Delhi High Court: In a case wherein, the suit was filed by the plaintiffs, Himalaya Wellness Company, for the grant of permanent injunction, C. Hari Shankar, J.* granted the permanent injunction to the plaintiffs and restrained the defendants from using the mark ‘LIV.55’, ‘LIV 55’ or ‘LIV.999’ or any other mark which deceptively similar to the trade dress of the plaintiff in respect of its ‘LIV.52’ product, either for liver tonics or for any other pharmaceutical preparations or allied goods.
In the instant case, the plaintiffs alleged that the defendants had infringed the mark ‘LIV.52’, which was registered in the favour of Plaintiff 2 with effect from 10-07-1957. The plaintiff asserted that they had amassed goodwill and reputation over a period of time for its ‘LIV.52’ mark. In 2021-2022, the sales of products bearing ‘LIV.52’ mark was Rs 209.02 crores. The plaintiff asserted that because of continuous usage, the ‘LIV.52’ marks had become indelibly associated with the plaintiff and had become source identifiers.
The plaintiffs were aggrieved by the defendant’s use of mark ‘LIV.55 DS’ for a similar tonic, marketed using a trade dress which was deceptively similar to that of the plaintiff.
Comparison of both the products
Analysis, Law, and Decision
The Court opined that a bare glance at the plaintiffs and the defendants trade dress made it ex facie apparent that the defendant had consciously copied the plaintiff’s trade dress including the thin orange border at the top, central white strip and the green lower half of the bottle. The Court opined that the lettering was also similar in white with similar fonts. The marks ‘LIV 52’ and ‘LIV 55’ were clearly deceptively similar.
The Court opined that to the consumer of average intelligence and imperfect intelligence, there was a chance of confusion between the marks LIV.55 and LIV.52 especially when both the marks were used for liver tonic on bottles and packs which were identical in appearance. The mere fact that the defendants products reflected the company’s name could not mitigate the confusion created by the stark similarity between the trade dresses of the defendants and the plaintiffs.
The Court opined that in cases where the Court was prima facie convinced that the defendant had consciously copied or imitated the plaintiff, then the focus should be on similarities rather than dissimilarities. In the present case, the defendants had clearly adopted a trade dress which was identical to the plaintiffs LIV.52 product, which included LIV.55 and LIV.55 DS.
The Court opined that in even in case of the defendant’s product, LIV.999, there was no justification for the defendants to use the combination ‘LIV’ with a number in the manner in which the plaintiffs had used it, for liver tonics. A consumer of average intelligence and imperfect recollection could conclude that ‘LIV.999’ had an association with ‘LIV.52’.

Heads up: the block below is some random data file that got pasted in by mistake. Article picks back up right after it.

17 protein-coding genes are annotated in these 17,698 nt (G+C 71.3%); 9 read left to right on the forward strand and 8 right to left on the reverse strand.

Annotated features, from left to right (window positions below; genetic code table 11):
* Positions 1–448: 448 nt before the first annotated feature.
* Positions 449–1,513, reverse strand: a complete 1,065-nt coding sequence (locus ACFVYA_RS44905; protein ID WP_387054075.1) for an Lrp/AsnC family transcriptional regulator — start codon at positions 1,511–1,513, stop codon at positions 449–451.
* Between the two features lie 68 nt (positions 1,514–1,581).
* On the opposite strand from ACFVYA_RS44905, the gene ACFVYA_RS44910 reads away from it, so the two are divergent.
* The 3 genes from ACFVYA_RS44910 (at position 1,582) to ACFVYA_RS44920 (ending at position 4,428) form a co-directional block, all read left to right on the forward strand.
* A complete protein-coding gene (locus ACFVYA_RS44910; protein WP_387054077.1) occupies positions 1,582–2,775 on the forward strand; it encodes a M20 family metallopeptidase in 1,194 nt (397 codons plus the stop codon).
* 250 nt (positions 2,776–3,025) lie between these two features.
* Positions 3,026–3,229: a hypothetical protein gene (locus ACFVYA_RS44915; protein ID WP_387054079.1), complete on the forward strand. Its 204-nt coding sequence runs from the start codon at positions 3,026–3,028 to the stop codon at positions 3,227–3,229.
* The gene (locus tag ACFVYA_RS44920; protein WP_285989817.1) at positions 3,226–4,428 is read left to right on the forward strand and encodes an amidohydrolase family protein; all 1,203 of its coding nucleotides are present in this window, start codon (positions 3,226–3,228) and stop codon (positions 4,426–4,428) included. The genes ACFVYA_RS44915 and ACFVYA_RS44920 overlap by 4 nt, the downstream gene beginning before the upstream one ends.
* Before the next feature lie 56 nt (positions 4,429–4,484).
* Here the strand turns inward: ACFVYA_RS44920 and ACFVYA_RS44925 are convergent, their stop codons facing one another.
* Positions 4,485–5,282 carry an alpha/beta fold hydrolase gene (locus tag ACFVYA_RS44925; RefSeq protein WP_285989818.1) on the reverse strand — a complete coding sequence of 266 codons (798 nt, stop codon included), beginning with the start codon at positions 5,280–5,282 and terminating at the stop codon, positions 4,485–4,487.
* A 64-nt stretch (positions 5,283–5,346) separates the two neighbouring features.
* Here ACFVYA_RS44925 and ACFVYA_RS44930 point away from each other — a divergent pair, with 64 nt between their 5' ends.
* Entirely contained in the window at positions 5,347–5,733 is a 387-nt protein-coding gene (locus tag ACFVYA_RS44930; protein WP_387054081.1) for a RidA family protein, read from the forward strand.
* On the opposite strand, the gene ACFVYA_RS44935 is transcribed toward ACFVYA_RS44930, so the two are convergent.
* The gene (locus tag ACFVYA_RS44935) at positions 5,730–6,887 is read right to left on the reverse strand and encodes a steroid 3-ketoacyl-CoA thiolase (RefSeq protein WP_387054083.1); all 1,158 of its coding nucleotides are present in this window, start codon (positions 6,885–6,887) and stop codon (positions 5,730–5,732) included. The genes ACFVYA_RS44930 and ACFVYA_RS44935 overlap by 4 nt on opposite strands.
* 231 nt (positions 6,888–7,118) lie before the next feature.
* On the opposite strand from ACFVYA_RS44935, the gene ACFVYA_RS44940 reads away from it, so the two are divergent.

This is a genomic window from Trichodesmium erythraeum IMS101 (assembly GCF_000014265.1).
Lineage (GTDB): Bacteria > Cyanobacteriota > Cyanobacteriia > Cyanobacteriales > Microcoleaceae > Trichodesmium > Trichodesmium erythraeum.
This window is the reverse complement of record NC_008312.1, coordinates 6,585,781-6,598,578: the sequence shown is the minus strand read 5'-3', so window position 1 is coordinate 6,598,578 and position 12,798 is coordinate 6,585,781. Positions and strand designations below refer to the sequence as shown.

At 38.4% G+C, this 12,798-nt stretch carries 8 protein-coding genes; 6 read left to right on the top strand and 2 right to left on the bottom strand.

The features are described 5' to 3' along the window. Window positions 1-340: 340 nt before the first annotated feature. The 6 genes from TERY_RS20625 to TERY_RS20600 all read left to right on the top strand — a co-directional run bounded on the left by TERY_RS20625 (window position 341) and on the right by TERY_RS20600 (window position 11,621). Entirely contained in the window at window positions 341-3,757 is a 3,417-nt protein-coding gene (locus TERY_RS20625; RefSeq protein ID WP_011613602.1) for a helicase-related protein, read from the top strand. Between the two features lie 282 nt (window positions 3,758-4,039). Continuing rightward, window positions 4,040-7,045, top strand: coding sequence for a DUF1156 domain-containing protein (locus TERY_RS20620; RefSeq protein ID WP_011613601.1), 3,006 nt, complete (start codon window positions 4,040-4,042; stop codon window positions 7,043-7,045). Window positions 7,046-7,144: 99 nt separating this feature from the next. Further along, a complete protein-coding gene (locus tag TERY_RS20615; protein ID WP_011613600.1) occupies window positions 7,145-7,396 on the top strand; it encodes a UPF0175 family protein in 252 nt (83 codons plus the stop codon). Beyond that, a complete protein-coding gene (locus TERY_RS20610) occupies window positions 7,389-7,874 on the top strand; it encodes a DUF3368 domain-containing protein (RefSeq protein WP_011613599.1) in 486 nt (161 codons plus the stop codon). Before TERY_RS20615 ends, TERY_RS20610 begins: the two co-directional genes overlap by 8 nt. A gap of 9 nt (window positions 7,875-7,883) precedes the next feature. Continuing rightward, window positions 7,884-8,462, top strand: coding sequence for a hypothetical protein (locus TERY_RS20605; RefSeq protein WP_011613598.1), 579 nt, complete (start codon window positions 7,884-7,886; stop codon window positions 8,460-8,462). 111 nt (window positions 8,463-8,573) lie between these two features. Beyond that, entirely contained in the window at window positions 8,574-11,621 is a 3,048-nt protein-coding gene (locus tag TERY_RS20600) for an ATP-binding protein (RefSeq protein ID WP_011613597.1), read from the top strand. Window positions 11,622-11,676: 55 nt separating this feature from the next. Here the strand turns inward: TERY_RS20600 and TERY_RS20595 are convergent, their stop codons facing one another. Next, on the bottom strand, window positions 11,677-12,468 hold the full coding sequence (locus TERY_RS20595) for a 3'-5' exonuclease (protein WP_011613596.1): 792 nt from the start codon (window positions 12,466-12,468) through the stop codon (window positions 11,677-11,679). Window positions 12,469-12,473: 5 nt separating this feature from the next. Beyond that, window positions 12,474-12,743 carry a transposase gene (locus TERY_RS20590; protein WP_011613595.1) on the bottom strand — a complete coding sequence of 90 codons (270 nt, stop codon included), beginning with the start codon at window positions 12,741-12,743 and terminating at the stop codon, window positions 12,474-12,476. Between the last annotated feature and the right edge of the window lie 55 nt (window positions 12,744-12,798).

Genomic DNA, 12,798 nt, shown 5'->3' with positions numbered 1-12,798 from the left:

The Court opined that at the first glance, for an untutored consumer, the suggestion was conveyed that they were products of one manufacturer in different strengths. As it was common in the pharma industry that the name of the products was suffixed with different strengths such as ‘Azithral 250’ and ‘Azithral 500’ or ‘Crocin 500’ and ‘Crocin 650’. In such cases, the appearances of the packs were deliberately made dissimilar to avoid any confusion between products of different strengths.
The Court relied on Himalaya Drug Company v. S.B.L. Ltd., 1996 SCC OnLine Del 464 and opined that the plaintiffs were entitled to a decree of permanent injunction as sought in the suit for the marks ‘LIV.55’ and ‘LIV.99’ both in respect of mark and trade dress used by Defendant 1. The Court further opined that whether the defendants products were sold or not sold was not of particular relevance insofar as the infringement was concerned. If the defendant’s mark was deceptively similar to the plaintiff, there was likelihood of confusion infringement as per Section 29 of the Trade Marks Act, 1999.
The Court relied on Sumeet Research and Holdings Pvt. Ltd. v. Sipra Appliances, 2018 SCC OnLine Del 1138; Living Media India Limited v. Vijayan Madhavan Praveen, 2019 SCC OnLine 8180 and Ahmed Oomerbhoy v. Gautam Tank, 2007 SCC OnLine Del 1685 and opined that where there was congruence of similarity or identity of products through the same outlets, the Courts had repeatedly held that the infringement had taken place.
The Court opined that these products were ayurvedic preparations and not allopathic medicines or scheduled drugs for which doctors prescriptions were required. These were over the counter preparations which were often brought by the patients without prescription. The Court opined that considering the similarity of the defendants and plaintiff’s product, there was likelihood that an unwary consumer would purchase the defendants’ ‘LIV.55’ product believing it to be of the plaintiffs’.
Thus, the Court granted the permanent injunction to the plaintiffs and restrained the defendants from using the mark ‘LIV.55’, ‘LIV 55’ or ‘LIV.999’ or any other mark which deceptively similar to the trade dress of the plaintiff in respect of its ‘LIV.52’ product, either for liver tonics or for any other pharmaceutical preparations or allied goods.
[Himalaya Wellness Company v. Abony Healthcare Ltd., 2023 SCC OnLine Del 6594, decided on 17-10-2023]
*Judgement authored by- Justice C. Hari Shankar
Advocates who appeared in this case :
For the Plaintiffs: Prachi Agarwal and Kanupriya Chawla, Advocates;
For the Defendants: Mr. Gagnish Bhatia, Advocate